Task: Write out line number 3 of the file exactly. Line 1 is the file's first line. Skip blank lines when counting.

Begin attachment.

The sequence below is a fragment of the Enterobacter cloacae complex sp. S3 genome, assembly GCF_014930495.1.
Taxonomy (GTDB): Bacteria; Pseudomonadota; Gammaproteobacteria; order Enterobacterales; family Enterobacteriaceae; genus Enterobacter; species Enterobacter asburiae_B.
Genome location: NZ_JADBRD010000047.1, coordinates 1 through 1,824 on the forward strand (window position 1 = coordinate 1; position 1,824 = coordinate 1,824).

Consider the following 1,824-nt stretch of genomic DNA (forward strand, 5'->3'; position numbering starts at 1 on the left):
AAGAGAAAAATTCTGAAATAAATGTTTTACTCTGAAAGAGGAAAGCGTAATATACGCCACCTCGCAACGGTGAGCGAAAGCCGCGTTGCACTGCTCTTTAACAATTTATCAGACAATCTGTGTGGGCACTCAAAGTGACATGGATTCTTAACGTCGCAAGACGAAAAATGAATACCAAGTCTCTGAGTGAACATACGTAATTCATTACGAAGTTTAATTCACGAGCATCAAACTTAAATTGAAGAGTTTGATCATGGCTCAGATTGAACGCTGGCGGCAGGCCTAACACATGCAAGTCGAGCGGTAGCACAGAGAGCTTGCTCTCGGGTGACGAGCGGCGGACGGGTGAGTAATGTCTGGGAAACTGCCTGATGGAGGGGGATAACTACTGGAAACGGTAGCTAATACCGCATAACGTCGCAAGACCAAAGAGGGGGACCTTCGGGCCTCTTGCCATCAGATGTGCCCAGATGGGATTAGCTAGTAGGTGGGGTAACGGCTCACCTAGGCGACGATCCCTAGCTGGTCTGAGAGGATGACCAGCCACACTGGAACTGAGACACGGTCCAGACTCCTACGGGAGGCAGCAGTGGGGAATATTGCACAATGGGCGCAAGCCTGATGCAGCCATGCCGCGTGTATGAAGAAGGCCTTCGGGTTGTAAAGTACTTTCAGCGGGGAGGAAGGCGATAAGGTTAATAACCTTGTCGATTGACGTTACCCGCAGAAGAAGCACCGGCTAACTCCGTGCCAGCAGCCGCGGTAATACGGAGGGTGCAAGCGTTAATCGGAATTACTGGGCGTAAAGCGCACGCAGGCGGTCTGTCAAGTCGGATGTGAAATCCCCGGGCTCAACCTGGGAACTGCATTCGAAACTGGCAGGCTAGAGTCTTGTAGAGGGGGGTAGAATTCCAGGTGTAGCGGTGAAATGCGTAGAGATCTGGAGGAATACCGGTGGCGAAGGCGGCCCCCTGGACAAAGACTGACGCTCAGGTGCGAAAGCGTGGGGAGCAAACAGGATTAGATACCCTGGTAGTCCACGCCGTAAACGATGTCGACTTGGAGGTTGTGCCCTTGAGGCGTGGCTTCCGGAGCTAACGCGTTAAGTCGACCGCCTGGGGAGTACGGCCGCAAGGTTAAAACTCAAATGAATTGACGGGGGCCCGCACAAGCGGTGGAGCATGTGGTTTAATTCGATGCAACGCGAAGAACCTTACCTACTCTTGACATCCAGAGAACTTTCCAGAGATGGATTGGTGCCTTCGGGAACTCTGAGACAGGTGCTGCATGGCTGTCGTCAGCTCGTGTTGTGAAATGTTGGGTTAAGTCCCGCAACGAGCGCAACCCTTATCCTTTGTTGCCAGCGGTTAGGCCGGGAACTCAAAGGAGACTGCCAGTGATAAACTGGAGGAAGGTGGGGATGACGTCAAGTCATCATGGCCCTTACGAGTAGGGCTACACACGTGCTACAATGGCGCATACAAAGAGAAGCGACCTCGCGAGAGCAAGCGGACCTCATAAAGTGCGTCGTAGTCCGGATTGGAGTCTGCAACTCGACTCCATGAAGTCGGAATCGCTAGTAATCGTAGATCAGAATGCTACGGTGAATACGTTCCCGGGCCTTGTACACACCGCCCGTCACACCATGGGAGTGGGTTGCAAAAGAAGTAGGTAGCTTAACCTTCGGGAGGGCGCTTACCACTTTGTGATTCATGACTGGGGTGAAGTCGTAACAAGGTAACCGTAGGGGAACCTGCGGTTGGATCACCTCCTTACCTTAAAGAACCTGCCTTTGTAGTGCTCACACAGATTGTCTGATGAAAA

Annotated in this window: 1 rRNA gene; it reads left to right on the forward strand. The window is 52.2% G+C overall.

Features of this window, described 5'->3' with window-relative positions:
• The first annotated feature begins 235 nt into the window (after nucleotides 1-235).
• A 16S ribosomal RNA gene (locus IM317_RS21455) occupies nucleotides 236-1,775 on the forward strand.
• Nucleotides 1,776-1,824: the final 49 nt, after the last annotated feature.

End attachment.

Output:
Genome location: NZ_JADBRD010000047.1, coordinates 1 through 1,824 on the forward strand (window position 1 = coordinate 1; position 1,824 = coordinate 1,824).